WATER RECREATION CENTRE

EP-097/2001/B

EP-097/2001/C

 

 

 

 

 

OPERATIONAL ENVIRONMENTAL MONITORING AND AUDIT PLAN FOR WATER RECREATION CENTRE

 

 

 

HONGKONG INTERNATIONAL THEME PARK

 

 

 

JULY 2005

 

 

 

 

 

 

 

 

 

 

 

 

 


List of Contents                                                                                           Page

1.         Introduction   1

1.1        Project Background  1

1.2        Design, Construction and Operation of the WRC   1

1.3        Monitoring Requirements  2

1.4        Purpose and Contents of the Plan  4

1.5        Objectives of Environmental Monitoring & Audit Programme  4

1.6        Scope of the EM&A programme  4

1.7        Structure of the EM&A Plan  5

2.         EM&A Strategy   6

2.1        Organisation Structure  6

2.2        Duty of Environmental Team and IEC   6

2.3        Action & Limit Levels / Event & Action Plans  7

3.         WATER MoNITORING Procedures  9

3.1        Monitoring Requirements  9

3.2        Monitoring Equipment 9

3.3        Laboratory Analysis  11

3.4        Construction Phase Monitoring  11

3.5        Compliance Monitoring Locations  11

3.6        Compliance Monitoring Frequency and Duration  11

3.7        Compliance Assessment 11

3.8        Event and Action Plan  12

4.         waste Management  17

5.         AUditing   18

5.1        Site Inspections  18

5.2        Environmental Complaint 18

6.         REPORTING   20

6.1        General 20

6.2        Baseline Monitoring Report 21

6.3        Monthly EM&A Reports  21

6.4        Datakeeping  23

 

 

Appendices

·         Appendix A Lake Liner Details

·         Appendix B Spill Control Plan

·         Appendix C CEDD’s Water Quality Monitoring Plan Prior to Turnover to HKITP

 


1.                  Introduction

1.1       Project Background

 

The Hong Kong Disneyland Resort, including a Water Recreation Centre (WRC), was considered a Designated Project under the Environmental Impact Assessment Ordinance (EIAO) and was assessed under the Environmental Impact Assessment (EIA) for “Construction of an International Theme Park in Penny’s Bay of North Lantau and its Essential Associated Infrastructures” (AEIAR No. 032/2000, July 2000).

 

The WRC is a portion of the Contract for “Theme Park and Associated Infrastructures at Penny’s Bay”, which encompasses an area of approximately 12 ha and contains a multi-function artificial lake, water-based and land-based recreational facilities and ancillary facilities. Apart from recreation purpose, the lake water is a source of irrigation water for the entire Penny’s Bay.  The location of the WRC is given in Figure 1.1.

 

Following approval of the EIA an Environmental Permit (EP) was issued to the Civil Engineering Department (CED) (now Civil and Engineering Development Department (CEDD)) and the subsequent variation of the permit no. EP-097/2001/B and EP-138/2002/C contain the requirements and obligations on the Environmental Monitoring and Audit (EM&A) during the operation of the WRC.  As mentioned in the above-mentioned EPs, an Environmental Monitoring and Audit (EM&A) Plan is required to ensure that the mitigation measures recommended in the EIA Report and the EM&A Manual (Annex N to EIA Report) are implemented during the operation of WRC.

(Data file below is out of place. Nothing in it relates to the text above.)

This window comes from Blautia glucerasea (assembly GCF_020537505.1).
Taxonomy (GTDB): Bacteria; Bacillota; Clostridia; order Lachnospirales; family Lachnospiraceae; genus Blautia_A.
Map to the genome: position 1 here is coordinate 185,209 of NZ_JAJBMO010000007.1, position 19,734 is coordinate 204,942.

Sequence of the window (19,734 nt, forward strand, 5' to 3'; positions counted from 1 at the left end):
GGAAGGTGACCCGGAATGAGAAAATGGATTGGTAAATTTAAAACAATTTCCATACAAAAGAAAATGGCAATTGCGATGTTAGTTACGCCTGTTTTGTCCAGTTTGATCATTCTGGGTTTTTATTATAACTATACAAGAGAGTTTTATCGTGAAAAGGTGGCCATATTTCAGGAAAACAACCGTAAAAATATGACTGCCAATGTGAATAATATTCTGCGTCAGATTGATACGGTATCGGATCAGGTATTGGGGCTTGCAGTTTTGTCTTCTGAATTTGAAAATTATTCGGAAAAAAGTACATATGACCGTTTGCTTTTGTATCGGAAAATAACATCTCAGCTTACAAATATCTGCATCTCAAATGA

Under the Contract for “Theme Park and Associated Infrastructures at Penny’s Bay”, the WRC and ancillary facilities were designed and constructed under the supervision of CEDD.  Upon completion, the WRC will be turned over from CEDD to Hong Kong International Theme Parks Ltd (HKITP) for operation under a licence arrangement.  During the period that HKITP is the Licence Holder, HKITP will assume the roles and duties of the conditions applicable to WRC operation in the above-mentioned permits and implement the EM&A Plan. 

 

1.2       Design, Construction and Operation of the WRC

 

The design and construction of the WRC and ancillary facilities were undertaken by CEDD as mentioned above. The artificial lake was lined by High Density Polyethylene (HDPE) liner, the details of which including the lifespan is given in Appendix A. The design allows for the lake to be filled by either one of two following methods: (1) using water from the Tai Lam Reservoir, or (2) using water from the stream courses at the adjacent hills.  Under the first method, the lake would be filled by opening the intake valve at Inlet A at the lake, thereby letting water from the reservoir to flow under pressure and to discharge directly into the lake. The location of inlet A and other important features of the lake are shown in Figure 1.2. For the second method, the valves at the east and west sedimentation tanks outside the WRC are opened, thus allowing the surface runoff from the stream courses to gravitate into two sedimentation tanks located upstream of the lake, namely, at Wan Tuk and Mong Tung Hang.  Discharges from the Wan Tuk and Mong Tung Hang sedimentation ponds will then flow into two smaller settling ponds within the lake, located at the northwest corner and eastern corner of the lake, respectively.

 

Prior to the turnover of the lake by CEDD to HKTIP in July 2005, the WRC has been filled entirely with water from the Tai Lam Reservoir, through Inlet A.  A facility was constructed near the northwest vicinity of the lake to provide additional pre-treatment capability to the incoming waters from the reservoir. This facility comprises primarily an alum drip system,